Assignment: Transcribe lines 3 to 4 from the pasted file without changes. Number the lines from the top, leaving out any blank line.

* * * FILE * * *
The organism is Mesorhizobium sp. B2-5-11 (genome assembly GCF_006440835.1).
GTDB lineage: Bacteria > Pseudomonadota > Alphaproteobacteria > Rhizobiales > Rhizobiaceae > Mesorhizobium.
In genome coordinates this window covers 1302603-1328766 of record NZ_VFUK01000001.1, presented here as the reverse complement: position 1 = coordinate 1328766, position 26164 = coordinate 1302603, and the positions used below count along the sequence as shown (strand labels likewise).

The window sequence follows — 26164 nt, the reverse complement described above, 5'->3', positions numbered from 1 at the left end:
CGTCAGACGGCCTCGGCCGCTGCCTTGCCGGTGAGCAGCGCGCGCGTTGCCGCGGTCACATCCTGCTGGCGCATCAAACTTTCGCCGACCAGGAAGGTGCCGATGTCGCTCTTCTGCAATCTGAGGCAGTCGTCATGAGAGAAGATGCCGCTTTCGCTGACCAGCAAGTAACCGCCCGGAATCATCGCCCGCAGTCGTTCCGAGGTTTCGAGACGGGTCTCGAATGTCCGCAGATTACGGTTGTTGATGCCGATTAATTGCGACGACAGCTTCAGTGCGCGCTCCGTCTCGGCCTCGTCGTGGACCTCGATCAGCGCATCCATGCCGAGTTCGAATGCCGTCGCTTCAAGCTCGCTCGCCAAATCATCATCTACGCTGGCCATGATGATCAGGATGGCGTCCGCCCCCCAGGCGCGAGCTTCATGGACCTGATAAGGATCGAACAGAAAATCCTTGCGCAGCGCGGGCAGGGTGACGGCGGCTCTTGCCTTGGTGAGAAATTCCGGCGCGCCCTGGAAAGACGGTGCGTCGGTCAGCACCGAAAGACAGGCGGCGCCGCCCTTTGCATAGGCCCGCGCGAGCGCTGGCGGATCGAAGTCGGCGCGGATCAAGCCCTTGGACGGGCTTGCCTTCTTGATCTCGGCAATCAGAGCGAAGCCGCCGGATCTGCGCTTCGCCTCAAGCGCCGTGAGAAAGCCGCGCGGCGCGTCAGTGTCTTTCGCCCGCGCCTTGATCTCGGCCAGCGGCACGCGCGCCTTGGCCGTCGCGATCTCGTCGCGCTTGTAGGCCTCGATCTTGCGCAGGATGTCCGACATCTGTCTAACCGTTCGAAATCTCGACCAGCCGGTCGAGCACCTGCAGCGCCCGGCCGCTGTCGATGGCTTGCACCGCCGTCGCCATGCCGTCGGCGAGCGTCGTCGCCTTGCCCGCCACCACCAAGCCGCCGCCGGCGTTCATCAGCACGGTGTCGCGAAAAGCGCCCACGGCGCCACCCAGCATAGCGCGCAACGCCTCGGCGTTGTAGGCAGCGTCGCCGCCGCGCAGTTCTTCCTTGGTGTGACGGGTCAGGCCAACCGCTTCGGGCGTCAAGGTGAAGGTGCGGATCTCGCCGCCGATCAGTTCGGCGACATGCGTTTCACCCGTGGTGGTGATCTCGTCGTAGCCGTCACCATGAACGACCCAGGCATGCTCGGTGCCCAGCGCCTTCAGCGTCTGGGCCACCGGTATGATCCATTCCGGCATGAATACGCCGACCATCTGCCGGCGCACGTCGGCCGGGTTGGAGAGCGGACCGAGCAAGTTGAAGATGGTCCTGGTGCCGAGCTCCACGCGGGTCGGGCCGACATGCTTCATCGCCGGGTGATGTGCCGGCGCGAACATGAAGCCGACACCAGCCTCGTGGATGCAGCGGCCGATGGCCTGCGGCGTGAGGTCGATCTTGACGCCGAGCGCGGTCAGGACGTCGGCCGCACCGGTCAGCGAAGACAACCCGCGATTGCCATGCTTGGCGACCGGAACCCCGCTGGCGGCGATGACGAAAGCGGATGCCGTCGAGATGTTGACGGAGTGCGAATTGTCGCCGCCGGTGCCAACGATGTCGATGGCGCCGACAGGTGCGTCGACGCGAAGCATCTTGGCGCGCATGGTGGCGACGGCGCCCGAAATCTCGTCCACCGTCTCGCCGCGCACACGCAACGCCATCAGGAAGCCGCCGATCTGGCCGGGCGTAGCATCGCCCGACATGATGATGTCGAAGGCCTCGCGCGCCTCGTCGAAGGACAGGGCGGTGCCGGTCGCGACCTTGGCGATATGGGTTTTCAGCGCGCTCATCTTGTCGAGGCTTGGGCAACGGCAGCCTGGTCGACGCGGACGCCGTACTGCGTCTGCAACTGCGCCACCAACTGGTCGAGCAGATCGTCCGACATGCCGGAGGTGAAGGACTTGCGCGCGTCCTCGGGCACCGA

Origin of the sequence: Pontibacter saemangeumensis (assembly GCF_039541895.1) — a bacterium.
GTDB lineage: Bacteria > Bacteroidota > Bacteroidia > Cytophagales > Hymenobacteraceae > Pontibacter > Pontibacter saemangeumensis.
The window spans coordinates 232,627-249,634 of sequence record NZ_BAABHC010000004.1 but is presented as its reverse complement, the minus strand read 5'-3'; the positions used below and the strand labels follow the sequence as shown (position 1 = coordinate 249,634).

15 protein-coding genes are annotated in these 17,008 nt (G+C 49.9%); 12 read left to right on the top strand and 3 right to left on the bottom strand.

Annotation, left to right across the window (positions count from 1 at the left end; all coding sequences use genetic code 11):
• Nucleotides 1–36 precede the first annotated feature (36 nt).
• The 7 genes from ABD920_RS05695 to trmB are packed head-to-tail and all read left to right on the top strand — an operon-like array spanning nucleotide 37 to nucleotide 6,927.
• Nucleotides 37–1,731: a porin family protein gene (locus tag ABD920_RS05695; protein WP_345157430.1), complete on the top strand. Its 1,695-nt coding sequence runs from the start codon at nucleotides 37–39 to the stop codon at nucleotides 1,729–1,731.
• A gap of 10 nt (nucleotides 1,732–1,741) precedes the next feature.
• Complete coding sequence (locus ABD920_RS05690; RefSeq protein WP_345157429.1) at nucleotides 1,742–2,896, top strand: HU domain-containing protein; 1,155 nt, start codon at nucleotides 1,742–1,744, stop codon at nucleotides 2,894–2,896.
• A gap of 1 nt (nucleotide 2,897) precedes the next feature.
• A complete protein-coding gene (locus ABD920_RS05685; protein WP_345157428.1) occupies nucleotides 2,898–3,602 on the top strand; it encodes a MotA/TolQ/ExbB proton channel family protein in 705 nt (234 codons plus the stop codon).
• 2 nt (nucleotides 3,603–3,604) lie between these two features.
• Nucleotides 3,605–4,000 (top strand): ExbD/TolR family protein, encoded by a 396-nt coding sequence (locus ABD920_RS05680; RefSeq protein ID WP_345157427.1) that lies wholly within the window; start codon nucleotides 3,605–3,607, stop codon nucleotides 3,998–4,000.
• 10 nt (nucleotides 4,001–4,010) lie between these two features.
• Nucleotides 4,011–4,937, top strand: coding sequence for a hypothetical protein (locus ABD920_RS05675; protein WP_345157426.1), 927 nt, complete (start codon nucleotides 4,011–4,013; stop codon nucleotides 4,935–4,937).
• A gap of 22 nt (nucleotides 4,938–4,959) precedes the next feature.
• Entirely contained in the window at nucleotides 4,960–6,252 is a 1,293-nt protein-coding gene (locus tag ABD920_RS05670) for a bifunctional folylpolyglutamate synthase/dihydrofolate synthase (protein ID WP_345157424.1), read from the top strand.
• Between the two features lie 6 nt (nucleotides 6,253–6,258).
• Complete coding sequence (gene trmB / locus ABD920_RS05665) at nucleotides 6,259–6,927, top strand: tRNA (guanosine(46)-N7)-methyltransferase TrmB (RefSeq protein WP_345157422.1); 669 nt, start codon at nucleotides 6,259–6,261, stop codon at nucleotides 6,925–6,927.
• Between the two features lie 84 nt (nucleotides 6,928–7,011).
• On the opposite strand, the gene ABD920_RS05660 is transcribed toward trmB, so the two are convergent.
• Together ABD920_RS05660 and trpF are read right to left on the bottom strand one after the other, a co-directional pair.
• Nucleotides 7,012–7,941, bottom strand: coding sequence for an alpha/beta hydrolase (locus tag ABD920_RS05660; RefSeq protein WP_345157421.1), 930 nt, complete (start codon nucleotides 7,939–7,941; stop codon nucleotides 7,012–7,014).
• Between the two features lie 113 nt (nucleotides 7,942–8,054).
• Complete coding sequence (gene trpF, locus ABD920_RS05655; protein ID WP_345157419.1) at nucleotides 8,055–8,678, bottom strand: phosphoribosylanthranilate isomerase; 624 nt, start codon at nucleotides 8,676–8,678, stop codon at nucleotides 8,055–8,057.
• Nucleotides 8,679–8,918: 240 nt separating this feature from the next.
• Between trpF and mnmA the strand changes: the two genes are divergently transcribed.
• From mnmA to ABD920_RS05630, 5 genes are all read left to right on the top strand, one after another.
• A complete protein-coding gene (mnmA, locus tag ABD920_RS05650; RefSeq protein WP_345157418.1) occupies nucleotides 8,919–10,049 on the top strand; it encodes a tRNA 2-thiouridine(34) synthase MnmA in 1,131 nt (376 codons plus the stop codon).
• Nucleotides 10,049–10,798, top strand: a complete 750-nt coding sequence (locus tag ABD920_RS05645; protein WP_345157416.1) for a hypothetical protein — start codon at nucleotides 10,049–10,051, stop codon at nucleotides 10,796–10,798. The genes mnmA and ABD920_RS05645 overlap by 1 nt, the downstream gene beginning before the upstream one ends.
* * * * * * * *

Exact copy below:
In genome coordinates this window covers 1302603-1328766 of record NZ_VFUK01000001.1, presented here as the reverse complement: position 1 = coordinate 1328766, position 26164 = coordinate 1302603, and the positions used below count along the sequence as shown (strand labels likewise).

The window sequence follows — 26164 nt, the reverse complement described above, 5'->3', positions numbered from 1 at the left end: